In accordance with the embodiment of the invention shown in FIG. 1, marble granulate 26 is provided in a basket in clean water tank 16 to raise the pH. Alternatively, a metering feed line 26a for a basic liquid could be used. An activated carbon filter 28 is also provided in clean water tank 16. A vertical section of this filter is shown separately in FIG. 2. Activated carbon filter 28 consists of a can-like housing 30, the side walls 32 of which consist of a water-permeable rigid plastic foam, preferably again an open-cell polyurethane foam. Housing 30 holds the activated carbon 34. The water entering through side walls 32 is purified in activated carbon 34. In particular, the dissolved and undissolved hydrocarbons are absorbed. The water then exits activated carbon filter 28 and clean water tank 16 through an outlet 36 and arrives at a connector 38 to the sewer system.
The water can also be let out of tank 10 by way of a shut-off valve 40.
Finally, clean water tank 16 has an outlet 42, through which water can be pumped out to a flue gas washer 46 by means of a pump 44. Another float switch 48 installed in clean water tank 16 controls a fresh water feed line 50, so that it is ensured that there is always a sufficient supply of water in clean water tank 16 for flue gas washer 46.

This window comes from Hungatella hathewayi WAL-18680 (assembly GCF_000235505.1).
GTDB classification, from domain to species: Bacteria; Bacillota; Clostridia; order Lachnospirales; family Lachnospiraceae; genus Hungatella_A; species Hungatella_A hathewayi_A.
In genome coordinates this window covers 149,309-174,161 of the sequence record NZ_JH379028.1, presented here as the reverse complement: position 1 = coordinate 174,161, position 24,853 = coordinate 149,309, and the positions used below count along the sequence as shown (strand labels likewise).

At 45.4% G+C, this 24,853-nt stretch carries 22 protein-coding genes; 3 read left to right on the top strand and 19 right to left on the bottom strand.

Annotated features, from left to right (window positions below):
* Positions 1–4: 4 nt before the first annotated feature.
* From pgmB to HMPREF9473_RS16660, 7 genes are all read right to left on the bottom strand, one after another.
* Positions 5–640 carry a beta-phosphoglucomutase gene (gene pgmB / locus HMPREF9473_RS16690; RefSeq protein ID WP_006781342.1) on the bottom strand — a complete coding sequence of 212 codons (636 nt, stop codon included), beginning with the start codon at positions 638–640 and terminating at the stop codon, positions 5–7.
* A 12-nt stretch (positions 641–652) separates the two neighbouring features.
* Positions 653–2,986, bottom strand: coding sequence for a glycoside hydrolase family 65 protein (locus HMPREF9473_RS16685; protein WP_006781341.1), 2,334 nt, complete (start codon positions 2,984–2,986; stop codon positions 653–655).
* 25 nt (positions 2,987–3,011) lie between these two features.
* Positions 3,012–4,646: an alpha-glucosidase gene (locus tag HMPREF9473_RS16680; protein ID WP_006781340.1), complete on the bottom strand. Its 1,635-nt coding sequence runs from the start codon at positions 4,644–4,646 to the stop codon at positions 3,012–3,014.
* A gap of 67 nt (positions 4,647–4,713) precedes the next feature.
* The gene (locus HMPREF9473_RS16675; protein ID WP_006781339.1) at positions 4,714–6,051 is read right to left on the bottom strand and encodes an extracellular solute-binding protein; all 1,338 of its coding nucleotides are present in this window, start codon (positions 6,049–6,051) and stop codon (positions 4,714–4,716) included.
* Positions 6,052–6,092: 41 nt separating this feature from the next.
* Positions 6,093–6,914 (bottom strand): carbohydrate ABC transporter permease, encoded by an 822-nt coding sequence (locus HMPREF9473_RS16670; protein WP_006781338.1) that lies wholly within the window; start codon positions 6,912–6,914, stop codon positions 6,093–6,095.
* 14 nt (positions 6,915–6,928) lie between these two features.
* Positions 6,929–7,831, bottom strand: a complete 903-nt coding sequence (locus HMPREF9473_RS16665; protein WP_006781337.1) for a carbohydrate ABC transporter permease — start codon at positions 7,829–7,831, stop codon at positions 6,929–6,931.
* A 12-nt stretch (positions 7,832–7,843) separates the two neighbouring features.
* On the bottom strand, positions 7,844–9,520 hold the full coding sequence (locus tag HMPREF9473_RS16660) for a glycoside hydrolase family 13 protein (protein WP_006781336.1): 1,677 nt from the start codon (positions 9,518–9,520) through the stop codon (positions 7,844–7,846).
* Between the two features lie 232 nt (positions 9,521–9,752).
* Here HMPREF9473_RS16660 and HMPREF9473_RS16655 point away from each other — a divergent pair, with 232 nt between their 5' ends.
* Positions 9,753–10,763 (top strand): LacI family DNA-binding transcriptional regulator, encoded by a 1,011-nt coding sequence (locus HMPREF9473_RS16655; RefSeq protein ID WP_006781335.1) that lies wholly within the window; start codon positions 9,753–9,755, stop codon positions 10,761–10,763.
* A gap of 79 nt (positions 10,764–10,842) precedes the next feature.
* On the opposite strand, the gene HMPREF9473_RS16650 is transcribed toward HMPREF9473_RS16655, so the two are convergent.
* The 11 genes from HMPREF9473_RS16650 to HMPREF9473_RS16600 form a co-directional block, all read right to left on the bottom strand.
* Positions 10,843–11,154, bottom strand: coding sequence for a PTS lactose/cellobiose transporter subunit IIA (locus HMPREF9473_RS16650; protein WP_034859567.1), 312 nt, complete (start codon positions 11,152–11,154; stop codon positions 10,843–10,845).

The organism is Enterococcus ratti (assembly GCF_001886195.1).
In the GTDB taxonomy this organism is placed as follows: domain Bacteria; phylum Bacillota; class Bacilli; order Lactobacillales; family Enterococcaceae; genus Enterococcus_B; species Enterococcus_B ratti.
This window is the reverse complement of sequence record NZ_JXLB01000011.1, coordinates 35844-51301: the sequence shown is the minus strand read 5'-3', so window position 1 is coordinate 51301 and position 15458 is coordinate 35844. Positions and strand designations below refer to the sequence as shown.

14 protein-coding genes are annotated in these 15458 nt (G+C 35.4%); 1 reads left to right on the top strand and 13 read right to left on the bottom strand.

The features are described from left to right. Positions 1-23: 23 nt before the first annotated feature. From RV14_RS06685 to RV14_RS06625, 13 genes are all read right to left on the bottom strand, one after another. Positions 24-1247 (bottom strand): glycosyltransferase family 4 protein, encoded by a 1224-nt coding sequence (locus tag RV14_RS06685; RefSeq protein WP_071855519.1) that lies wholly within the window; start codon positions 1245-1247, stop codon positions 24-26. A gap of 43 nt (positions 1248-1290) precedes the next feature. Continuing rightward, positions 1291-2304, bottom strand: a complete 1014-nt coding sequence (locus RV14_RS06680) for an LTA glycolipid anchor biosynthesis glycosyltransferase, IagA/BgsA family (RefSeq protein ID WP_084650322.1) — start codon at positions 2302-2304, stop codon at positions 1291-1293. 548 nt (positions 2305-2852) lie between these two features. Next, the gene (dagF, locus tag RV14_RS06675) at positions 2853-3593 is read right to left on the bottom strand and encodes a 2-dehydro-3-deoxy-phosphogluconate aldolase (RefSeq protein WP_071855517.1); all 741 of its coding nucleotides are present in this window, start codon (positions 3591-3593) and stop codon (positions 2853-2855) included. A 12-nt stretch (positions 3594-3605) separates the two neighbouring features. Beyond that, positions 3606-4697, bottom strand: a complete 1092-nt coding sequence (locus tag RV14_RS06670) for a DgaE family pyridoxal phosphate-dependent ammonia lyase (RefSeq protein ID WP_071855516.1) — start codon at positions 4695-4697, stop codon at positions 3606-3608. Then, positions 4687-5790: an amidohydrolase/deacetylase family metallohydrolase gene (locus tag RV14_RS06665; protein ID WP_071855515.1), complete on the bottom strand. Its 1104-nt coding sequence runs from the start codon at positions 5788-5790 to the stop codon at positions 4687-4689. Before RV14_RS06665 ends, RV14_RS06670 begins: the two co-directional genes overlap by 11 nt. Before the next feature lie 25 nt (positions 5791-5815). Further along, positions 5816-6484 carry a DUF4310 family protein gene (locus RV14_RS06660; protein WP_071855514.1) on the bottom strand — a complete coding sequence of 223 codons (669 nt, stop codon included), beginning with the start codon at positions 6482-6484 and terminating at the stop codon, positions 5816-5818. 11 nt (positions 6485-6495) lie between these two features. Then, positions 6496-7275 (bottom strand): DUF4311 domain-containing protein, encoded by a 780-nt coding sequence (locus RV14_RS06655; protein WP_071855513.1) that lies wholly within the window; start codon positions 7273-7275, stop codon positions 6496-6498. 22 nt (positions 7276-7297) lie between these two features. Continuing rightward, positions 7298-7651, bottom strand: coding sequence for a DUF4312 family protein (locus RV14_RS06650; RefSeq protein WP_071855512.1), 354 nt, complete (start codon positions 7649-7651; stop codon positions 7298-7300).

Filter plate 12, oil absorbers or oil absorption plate 23, marble granulate 26, and activated carbon filter 28 are, of course, replaceable, which means that they can be renewed as needed.
In accordance with the embodiment of the invention shown in FIG. 3, two tanks 52,54 filled with marble granulate 26 are provided in clean water tank 16. Tanks 52,54, which can be cylindrical, have inlet openings 56 for the liquid in their upper area below the liquid level determined by overflow pipe 36.
In the lower part of tank 52, which has a relatively large cross section, outlet 42 is provided, through which pump 44 conveys the water to flue gas washer 46. A filtration layer 58 of, for example, water-permeable rigid plastic foam such as an open-cell polyurethane foam prevents marble granulate 26 from entering outlet 42.
The second tank 54 has a smaller cross section and is connected by way of a pipe 37 near the bottom to a housing 30, which holds the activated carbon filter 34 closed off by boundary walls 32. Overflow pipe 36 exits from housing 30 at a level which determines the level of the liquid in pure water tank 16 and proceeds to vented sewer connection 38.
The water entering clean water tank 16 through filter plate 12 passes through inlet openings 56 into marble granulate tank 52 and is conveyed by pump 44 to flue gas washer 46. From flue gas washer 46, the water flows back again to feed line 18 of the settling tank. The water, which is being pumped by pump 44 at a relatively high throughput of about 300 liters/hour through flue gas washer 46, is thus returned in its entirety to the system, so that the level of the liquid in the system remains virtually unchanged.